the evidence must be corroborated by other material evidence implicating the accused. The only exception to this provision is where the case involves sexual offence and the only available evidence is that of the alleged victim. 2. Competence and compellability of advocates/clients As seen previously the general rule that all persons are competent witnesses and all competent witnesses are compellable is subject to certain exceptions at common law. One such exception is the non-compellability of advocates/clients to give testimony over communications between them, commonly referred to as advocate-client privilege. However; the claim of privilege meets a four-part test at common law. The test requires:1. The communications must originate in confidence and that they will not be disclosed. 2. This element of confidentiality must be essential to the full and satisfactory maintenance of the relationship between the parties. 3. The relationship must be one which in the opinion of the community ought to be sedulously fostered and 4. The injury that would inure to the relation by the disclosure of the communication must be greater than the benefit thereby gained for the correct disposal of litigation. The rationale behind the exception to the general rule that compels the advocate/client to give evidence on confidential communications was highlighted by Lord Edmund-Davies stated in the case of Anderson V. Bank of British Columbia (1876) 2 Ch D 644 at 649. He stated: the object and meaning of the rule is this: that as, by reason of the complexity and difficulty of our law, litigation can only be properly conducted by professional men, it is absolutely necessary that a man in order to prosecute his rights or to defend himself from an improper claim, should have recourse to the assistance of professional lawyers, and it being so absolutely necessary, it is equally necessary, to use a vulgar phrase, that he

should be able to make a clean breast of it to the gentleman whom he consults with a view to the prosecution of his claim, or the substantiating of his defence against the claim of others; that he should be able to place unrestricted and unbounded confidence in the professional agent, and that the communications he so makes to him should be kept secret, unless with his consent ( for it is his privilege, and not the privilege of the confidential agent), that he should be enabled properly to conduct his litigation. That is the meaning of the rule. This dictum by Lord Edmund has been further embraced by the provision of Section 137, Evidence Act CAP 80 that states: No one shall be compelled to disclose to the court any confidential communication which has taken place between him and his advocate unless he offers himself as a witness, in which case he may be compelled to disclose any such communications as may appear to the court necessary to be known in order to explain any evidence which he has given, but no others. 3. Non Christians and Atheists The common laws disposition was that only those persons prepared to testify on oath of the gospel were competent witnesses. The fear was that the evidence of certain persons such as non-Christians and atheists whose inability to be properly sworn was held to remove the essential sanction of the oath, without which evidence was not to be received. A leading authority in the case of non-Christians and atheists is Omychund v. Baker (1745) 1 Atk 21 where there were extensive and elaborate debates as to whether only Christians could take the oath. Willes C.J succinctly put it thus: infidels, who believe in God, and future rewards and punishments in the other world, may be witnesses; yet if they do not believe in God, or future rewards and punishments, they ought not to be admitted as witnesses. However according to the Oaths and Declaratory Act the touchy issue of non Christians and atheists has been settled, anyone who objects to being sworn either on the grounds that he has no religious beliefs or that his religious beliefs does not allow swearing is allowed to make a solemn affirmation where the law requires that a swearing take placei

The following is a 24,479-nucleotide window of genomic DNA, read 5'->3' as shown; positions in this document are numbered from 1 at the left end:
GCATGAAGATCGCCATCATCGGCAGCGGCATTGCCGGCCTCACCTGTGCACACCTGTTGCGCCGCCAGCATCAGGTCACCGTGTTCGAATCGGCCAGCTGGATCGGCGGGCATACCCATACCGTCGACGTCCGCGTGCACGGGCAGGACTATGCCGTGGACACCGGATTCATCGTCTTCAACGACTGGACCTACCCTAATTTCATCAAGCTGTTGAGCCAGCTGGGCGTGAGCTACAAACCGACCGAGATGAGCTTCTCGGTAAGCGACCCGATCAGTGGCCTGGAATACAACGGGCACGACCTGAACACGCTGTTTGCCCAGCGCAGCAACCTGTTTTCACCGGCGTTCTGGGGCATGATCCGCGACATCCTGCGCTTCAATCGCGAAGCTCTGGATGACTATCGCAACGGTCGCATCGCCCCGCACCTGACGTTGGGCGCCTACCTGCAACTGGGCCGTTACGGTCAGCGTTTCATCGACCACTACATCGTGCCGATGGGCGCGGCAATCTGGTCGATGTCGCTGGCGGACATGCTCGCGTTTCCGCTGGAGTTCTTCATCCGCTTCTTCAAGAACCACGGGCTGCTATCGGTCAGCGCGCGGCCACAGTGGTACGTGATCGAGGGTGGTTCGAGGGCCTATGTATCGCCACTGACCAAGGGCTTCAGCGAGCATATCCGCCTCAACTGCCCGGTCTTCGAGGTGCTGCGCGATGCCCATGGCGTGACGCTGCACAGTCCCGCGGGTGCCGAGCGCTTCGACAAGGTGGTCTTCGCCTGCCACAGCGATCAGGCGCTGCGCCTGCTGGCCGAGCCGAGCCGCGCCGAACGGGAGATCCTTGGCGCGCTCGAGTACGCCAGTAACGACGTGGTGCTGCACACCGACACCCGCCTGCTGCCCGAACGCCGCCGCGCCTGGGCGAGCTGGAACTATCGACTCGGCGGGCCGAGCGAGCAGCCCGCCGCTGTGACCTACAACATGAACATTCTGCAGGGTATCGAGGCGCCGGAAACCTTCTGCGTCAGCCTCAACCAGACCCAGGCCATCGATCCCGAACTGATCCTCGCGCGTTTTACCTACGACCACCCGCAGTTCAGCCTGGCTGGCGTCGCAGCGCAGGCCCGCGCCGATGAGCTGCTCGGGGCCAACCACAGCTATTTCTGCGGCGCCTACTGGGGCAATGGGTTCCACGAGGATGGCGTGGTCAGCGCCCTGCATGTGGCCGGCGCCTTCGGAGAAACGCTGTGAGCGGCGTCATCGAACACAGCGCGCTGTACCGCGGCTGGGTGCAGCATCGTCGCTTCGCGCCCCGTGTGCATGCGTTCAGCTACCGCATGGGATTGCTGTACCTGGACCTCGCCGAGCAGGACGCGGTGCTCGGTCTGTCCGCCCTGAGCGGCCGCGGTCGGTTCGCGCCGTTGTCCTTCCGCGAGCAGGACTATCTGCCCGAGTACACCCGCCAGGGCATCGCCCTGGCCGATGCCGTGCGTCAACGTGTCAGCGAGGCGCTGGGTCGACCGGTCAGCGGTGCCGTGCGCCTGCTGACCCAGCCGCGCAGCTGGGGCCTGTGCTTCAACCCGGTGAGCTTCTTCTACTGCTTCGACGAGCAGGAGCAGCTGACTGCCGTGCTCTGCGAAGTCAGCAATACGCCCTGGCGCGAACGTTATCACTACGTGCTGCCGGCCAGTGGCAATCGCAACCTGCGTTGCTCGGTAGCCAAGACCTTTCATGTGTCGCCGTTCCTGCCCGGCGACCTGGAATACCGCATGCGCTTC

Whether an oath is administered, the intricacies of the particular religion which is adhered to by the witness is not important what the court looks at is whether the oath appears to the court to be binding on the conscience of the witness and, if so, whether it is an oath which the witness considers to be binding upon his conscience. Both these conditions were satisfied in the case of R v. Kemble (1990) 3 All ER 116 CA in which a Muslim had taken oath using the New Testament, whereas under the strict tenets Of Islam no oath is valid unless taken on a copy of the Koran in Arabic. 4. Spouses. Under the Common Law, a partys spouse was an incompetent witness whether for or against the other in both criminal and civil cases. Interest was mostly the ground for disqualification when it came to evidence tendered by spouses. The exceptions under common law where when violence was involved between the spouses, in instances of bigamy, where subject matter was property owned the spouses or when it involved the welfare of children. In these instances a spouse could testify against his or her accused spouse. Some aspects of common law have been retained in the Evidence Act Cap 80. In civil proceedings the parties to a suit, the husband or wife of any party to the suit shall be a competent witnessii. In criminal proceedings every person with an offence, and the wife or husband of the person charged, shall be a competent witness for the defence at every stage of the proceedings, whether such person is charged alone or jointly with any other person, provided that; the person charged shall not be called as a witness except on his own qualification, the wife or husband of the accused shall not be called as a witness unless the charged person consents.iii The only instance where statute allows spouses to be competent and